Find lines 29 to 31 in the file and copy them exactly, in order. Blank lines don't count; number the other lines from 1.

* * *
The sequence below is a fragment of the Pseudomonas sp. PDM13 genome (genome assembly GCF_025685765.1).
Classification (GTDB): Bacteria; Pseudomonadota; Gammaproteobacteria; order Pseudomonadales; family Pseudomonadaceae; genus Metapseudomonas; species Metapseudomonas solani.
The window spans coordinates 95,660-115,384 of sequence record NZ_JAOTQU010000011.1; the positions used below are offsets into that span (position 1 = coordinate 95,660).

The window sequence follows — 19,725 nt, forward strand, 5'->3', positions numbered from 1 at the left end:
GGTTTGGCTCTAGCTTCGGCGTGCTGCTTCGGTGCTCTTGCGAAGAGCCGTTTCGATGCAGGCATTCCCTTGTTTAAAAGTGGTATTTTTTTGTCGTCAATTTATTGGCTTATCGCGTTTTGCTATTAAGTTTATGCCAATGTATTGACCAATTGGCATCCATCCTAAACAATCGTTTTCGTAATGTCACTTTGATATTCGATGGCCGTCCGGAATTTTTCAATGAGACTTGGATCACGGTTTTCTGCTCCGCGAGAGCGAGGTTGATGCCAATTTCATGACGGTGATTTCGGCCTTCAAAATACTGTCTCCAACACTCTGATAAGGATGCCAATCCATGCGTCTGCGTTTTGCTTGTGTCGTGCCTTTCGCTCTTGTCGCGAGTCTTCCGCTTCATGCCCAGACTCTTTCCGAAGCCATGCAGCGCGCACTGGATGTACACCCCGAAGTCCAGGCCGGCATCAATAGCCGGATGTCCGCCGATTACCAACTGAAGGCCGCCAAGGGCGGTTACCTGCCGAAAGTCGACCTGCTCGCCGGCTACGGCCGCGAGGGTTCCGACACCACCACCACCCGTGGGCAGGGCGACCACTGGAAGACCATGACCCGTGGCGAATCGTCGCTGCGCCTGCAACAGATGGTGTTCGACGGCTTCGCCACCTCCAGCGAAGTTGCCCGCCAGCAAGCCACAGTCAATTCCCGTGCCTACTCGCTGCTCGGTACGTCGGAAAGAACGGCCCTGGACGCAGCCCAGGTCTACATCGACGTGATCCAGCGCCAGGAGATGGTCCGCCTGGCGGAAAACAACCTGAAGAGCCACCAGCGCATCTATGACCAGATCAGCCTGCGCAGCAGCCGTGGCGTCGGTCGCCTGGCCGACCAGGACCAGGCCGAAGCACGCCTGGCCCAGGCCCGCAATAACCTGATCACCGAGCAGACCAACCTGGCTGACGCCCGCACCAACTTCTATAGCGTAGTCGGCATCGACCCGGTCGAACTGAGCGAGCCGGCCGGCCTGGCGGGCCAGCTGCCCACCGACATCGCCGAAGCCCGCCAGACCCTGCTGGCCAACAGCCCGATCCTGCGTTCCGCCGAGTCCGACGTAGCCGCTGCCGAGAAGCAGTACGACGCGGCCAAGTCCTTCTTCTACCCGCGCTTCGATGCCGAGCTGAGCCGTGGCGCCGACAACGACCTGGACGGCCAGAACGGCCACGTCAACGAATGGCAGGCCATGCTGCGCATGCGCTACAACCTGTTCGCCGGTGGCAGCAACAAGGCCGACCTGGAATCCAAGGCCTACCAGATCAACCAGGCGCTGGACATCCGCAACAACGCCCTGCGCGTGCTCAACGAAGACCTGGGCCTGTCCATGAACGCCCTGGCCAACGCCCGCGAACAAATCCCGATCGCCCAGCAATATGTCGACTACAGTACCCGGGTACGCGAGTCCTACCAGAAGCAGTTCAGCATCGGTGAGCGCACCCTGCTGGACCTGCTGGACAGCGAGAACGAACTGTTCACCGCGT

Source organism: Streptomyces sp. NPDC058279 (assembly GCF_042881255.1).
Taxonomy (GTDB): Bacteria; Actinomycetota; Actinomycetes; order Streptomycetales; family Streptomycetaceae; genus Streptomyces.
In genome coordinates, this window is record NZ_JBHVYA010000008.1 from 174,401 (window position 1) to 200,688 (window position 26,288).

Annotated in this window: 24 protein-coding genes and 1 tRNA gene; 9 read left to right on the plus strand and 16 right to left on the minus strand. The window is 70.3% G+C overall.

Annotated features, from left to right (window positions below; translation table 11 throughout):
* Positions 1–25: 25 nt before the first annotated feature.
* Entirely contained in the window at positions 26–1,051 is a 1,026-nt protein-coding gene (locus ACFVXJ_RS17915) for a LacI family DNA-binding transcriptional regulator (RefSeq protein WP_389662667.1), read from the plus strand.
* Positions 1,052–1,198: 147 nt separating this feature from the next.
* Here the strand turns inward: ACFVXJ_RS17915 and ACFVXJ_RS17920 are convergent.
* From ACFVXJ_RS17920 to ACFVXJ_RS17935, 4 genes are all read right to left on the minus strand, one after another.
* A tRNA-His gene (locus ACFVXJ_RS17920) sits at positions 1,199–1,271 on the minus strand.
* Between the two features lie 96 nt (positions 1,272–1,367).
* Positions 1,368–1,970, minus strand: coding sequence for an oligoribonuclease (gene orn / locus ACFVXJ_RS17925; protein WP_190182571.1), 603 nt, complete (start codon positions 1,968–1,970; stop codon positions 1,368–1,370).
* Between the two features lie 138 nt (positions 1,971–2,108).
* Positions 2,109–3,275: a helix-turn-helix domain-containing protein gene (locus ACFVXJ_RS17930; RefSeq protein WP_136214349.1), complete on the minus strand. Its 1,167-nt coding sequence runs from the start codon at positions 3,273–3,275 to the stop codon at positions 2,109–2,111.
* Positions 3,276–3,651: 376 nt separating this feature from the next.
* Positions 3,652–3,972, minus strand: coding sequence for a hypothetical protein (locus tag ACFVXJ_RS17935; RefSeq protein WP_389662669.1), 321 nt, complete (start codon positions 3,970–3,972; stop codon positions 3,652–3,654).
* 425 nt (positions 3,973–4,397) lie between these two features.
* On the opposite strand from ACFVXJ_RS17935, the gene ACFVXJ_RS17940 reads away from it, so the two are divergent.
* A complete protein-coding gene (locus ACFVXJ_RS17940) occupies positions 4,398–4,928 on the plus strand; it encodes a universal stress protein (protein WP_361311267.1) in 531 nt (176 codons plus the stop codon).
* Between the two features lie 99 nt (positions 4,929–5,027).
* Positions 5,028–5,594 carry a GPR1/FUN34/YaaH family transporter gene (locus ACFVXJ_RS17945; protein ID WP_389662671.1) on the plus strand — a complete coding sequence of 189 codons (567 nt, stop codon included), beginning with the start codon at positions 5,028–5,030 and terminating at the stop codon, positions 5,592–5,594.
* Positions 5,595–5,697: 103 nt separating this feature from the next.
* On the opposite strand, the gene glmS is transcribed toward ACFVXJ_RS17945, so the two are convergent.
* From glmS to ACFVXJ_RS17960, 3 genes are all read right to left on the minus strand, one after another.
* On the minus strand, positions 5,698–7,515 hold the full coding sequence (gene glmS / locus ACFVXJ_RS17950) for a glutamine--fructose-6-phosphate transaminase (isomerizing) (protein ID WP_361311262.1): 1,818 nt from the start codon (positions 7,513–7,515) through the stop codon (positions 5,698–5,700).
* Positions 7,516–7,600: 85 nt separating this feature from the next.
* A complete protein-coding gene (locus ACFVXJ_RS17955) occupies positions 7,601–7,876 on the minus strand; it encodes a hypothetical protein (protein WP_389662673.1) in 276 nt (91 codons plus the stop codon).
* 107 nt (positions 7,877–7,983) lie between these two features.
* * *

* On the opposite strand, the gene glmS is transcribed toward ACFVXJ_RS17945, so the two are convergent.
* From glmS to ACFVXJ_RS17960, 3 genes are all read right to left on the minus strand, one after another.
* On the minus strand, positions 5,698–7,515 hold the full coding sequence (gene glmS / locus ACFVXJ_RS17950) for a glutamine--fructose-6-phosphate transaminase (isomerizing) (protein ID WP_361311262.1): 1,818 nt from the start codon (positions 7,513–7,515) through the stop codon (positions 5,698–5,700).